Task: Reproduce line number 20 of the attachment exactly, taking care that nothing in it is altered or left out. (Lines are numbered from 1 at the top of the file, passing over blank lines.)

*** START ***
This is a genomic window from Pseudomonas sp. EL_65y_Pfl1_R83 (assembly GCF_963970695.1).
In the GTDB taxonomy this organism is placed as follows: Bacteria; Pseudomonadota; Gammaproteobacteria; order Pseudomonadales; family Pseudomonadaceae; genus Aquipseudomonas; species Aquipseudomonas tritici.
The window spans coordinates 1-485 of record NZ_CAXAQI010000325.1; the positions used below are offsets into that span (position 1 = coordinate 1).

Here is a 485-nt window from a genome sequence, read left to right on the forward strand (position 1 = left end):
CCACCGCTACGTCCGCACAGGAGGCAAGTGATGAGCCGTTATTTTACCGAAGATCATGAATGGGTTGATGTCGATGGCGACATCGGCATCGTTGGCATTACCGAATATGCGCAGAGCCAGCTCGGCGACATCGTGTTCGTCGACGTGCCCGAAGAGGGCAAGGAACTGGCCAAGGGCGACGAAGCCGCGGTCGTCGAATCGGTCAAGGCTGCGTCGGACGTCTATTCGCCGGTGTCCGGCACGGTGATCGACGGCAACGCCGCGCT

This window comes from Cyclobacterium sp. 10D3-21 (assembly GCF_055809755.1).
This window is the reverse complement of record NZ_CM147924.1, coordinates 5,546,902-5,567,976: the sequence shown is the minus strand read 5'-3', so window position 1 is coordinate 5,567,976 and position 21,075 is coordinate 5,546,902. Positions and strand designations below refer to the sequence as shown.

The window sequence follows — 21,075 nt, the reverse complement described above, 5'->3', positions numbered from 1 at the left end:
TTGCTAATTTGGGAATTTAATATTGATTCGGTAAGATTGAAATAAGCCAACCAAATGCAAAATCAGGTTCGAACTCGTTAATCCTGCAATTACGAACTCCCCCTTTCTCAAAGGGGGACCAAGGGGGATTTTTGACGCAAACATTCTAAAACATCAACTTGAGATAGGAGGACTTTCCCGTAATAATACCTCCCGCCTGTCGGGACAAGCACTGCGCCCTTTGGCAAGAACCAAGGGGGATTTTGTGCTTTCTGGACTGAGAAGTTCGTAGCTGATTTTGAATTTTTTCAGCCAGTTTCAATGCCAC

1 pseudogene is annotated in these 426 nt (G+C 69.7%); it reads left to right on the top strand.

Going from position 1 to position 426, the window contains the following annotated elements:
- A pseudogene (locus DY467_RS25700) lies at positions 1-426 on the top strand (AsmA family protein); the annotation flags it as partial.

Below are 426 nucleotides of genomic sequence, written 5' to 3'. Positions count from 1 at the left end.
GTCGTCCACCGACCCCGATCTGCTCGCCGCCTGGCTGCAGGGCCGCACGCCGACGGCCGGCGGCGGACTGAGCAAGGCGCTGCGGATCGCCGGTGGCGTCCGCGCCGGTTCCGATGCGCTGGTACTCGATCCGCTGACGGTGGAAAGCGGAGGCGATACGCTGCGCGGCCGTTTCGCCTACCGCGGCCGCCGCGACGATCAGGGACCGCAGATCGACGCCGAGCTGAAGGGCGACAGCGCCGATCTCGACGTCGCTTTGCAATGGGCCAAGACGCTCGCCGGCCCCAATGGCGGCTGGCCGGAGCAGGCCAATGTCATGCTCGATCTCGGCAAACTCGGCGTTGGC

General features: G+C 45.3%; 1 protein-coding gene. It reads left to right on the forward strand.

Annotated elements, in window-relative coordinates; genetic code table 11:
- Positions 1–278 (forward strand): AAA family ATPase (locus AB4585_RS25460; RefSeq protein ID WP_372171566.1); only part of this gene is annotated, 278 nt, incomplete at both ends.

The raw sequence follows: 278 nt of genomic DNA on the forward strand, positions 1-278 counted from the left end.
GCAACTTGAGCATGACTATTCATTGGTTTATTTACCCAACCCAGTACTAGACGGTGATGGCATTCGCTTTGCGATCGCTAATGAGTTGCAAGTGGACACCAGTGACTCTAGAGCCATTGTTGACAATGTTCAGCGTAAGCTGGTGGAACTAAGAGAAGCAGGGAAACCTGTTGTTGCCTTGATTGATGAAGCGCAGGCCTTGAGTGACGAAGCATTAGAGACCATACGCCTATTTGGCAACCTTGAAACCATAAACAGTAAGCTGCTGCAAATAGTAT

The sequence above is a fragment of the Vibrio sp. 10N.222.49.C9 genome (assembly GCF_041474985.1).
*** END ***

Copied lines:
The sequence above is a fragment of the Vibrio sp. 10N.222.49.C9 genome (assembly GCF_041474985.1).